Before the launch of The Bensley Trail from Remote Lands this year, Laurel Tuohy goes behind the scenes with the star designer and architect Bill Bensley to learn more about his methods, his shopping addiction, and the Shinta Mani Wild in the Cardamom National Park.

In the far reaches of hotel designer Bill Bensley’s Bangkok design studio sits a warehouse holding a menagerie of unusual items that will – eventually – end up being used in one of his wild hotel projects. Some of the weirdest things currently housed there are a pair of artificial legs and a box of glass eyes from the 19th century. Though I almost don’t want to know the answer, I have to ask. Thankfully, the glass globes are new old stock, not something that was previously stuck inside someone’s head.” — Laurel Tuohy

This journey from Siem Reap to Phnom Penh travels over the beleaguered Tonle Sap, a land of pelicans, snakeheads, and floating societies hanging on to the edge. Once a year the Mekong floods 100 square kilometers of the Tonle Sap floodplain. Life here is like nowhere else in Southeast Asia.

To see the Aqua Mekong hove into view is quite a treat. After passing several dozen clunkers banging away on the lake, the Aqua Mekong is a shining, glass, three-storey palace floating on the calm waters of the Tonle Sap. With as much focus on sustainability as feasible – as it pertains to both emissions and waste management – the Aqua Mekong is a modern, intelligently-designed luxury experience upon which the word “cruise” is anathema. It is an expedition.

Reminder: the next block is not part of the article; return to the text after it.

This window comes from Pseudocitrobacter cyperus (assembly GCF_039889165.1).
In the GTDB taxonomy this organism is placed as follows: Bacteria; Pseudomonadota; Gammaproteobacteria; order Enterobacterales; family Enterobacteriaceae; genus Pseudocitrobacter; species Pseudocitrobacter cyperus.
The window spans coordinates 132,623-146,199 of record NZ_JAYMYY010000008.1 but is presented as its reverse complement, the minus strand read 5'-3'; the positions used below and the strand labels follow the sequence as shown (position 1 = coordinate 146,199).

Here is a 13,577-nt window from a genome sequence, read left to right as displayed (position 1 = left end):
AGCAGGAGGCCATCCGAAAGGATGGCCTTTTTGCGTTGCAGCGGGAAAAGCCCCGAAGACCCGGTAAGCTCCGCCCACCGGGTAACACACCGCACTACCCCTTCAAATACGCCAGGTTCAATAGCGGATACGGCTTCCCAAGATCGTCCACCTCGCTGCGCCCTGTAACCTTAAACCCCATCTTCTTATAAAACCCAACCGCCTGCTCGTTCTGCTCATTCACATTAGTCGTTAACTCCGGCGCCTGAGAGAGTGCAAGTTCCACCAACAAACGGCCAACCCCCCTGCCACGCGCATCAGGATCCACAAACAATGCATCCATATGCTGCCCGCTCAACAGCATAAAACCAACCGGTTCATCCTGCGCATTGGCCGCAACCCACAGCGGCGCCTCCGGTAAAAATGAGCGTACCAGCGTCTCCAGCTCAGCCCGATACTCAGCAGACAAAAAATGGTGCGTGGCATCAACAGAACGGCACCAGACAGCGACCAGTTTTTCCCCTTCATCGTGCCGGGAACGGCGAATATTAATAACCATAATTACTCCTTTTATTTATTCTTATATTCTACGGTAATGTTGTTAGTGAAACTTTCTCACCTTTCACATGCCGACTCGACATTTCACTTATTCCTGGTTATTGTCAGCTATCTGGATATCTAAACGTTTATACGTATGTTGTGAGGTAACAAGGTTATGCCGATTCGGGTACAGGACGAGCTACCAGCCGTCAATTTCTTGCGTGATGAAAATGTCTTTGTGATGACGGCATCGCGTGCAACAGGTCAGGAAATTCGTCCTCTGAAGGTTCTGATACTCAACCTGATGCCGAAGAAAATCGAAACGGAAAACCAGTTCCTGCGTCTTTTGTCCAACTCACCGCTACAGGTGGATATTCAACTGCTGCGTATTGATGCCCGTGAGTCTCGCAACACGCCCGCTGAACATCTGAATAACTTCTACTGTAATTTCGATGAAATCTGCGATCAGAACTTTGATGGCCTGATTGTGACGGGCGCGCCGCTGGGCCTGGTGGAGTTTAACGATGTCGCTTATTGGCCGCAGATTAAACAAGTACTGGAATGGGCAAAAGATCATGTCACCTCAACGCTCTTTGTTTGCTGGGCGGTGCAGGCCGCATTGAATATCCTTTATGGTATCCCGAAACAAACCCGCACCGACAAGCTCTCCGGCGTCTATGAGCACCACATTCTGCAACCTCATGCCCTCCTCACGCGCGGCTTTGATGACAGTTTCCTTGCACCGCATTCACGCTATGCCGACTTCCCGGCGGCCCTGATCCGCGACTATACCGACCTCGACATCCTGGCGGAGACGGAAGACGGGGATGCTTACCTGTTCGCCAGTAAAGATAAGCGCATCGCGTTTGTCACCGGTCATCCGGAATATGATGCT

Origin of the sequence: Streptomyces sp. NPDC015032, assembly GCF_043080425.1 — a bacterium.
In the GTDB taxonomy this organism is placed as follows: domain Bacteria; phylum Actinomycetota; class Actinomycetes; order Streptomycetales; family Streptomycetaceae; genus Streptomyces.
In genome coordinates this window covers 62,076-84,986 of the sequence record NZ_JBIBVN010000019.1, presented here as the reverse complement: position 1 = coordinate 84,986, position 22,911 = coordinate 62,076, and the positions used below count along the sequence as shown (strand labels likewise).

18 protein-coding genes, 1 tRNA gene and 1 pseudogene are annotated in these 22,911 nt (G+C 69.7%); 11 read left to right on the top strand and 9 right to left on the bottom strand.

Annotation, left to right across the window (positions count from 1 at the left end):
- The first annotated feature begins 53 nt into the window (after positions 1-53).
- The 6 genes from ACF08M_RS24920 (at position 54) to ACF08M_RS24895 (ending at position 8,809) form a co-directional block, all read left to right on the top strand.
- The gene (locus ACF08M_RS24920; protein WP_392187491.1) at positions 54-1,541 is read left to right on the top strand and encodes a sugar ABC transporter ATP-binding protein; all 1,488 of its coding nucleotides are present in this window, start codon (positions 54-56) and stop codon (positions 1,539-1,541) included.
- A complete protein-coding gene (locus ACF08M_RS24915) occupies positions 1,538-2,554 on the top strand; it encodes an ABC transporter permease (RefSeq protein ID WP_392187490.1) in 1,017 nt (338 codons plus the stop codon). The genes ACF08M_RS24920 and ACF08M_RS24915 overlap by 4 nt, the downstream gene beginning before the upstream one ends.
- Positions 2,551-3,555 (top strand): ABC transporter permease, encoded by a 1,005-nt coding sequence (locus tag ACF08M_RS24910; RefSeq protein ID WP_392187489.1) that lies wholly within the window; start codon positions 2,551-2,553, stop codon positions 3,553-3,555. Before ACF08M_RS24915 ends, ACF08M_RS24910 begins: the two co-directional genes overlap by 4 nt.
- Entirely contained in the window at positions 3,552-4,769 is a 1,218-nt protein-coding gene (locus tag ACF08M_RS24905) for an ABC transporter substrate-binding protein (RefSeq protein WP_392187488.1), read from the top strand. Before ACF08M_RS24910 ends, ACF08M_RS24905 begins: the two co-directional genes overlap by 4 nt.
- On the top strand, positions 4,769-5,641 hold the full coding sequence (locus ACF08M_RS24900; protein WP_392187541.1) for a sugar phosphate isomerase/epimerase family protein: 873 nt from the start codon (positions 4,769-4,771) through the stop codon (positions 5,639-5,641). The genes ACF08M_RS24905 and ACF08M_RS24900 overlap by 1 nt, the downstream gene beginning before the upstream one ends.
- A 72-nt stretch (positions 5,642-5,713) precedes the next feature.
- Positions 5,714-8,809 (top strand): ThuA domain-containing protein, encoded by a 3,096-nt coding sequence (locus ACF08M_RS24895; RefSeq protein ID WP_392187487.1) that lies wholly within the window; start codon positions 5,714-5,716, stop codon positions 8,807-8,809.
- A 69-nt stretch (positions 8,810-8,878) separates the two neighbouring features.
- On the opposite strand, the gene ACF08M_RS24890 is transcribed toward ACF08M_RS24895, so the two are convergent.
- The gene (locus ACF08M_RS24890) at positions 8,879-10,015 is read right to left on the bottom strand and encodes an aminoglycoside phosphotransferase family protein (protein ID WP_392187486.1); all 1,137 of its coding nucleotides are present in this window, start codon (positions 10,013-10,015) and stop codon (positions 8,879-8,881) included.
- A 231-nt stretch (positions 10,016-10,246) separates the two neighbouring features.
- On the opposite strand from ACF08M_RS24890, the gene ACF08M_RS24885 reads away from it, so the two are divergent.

Nothing says Vietnam like the ao dai. Ronan O’Connell follows the history of this popular dress, from the reign of Nguyen Phuc Khoat to its modern day place in shop windows in Hue. The original ao dai may be more than 300 years old, but the look is becoming more popular every year and evolving with the times.

This original style of ao dai was not particularly attractive. It did not have a flattering tailored fit which accentuated female curves like the modern version with which we are most familiar. Instead it was loose and boxy in appearance, designed with function rather than aesthetics in mind. In this way it was similar to the ao tu than, a common form of Vietnamese female dress which preceded the ao dai. The ao tu than, which was most popular with working class women in North Vietnam, consisted of a baggy outer tunic, inside which was worn a long skirt and a bodice undergarment, with a silk belt tied around the waist.” — Ronan O’Connell

Frank Beyer delves into the history of one of the lesser-visited regions of Indonesia: the Spice Islands. At one time, the commerce in this region was the focus of the world of trade, and that attention has created a complex history of imperialism, spices, and assassinations.

The relationship between the Portuguese and the Sultan of Ternate was never free intrigue and violence. Tensions arose as the Portuguese wanted the Malukans to sell cloves exclusively to them, and also due to the activities of Jesuit missionaries looking for converts. In 1570 Portuguese Governor Mesquita literally stabbed Sultan Hairun in the back. The new Sultan, Hairun’s son Babullah, laid siege to the Portuguese fort and eventually the Portuguese left for good in 1575. A monument to this victory can be found at the ruins of Fort Kastela, it features scenes of the betrayal of Hairun and ensuing battle. Babullah, who retook control of the spice trade, is regarded as a hero in Maluku. The Portuguese were never again a strong force in the region, but ultimately reappeared, this time on Tidore.” — Frank Beyer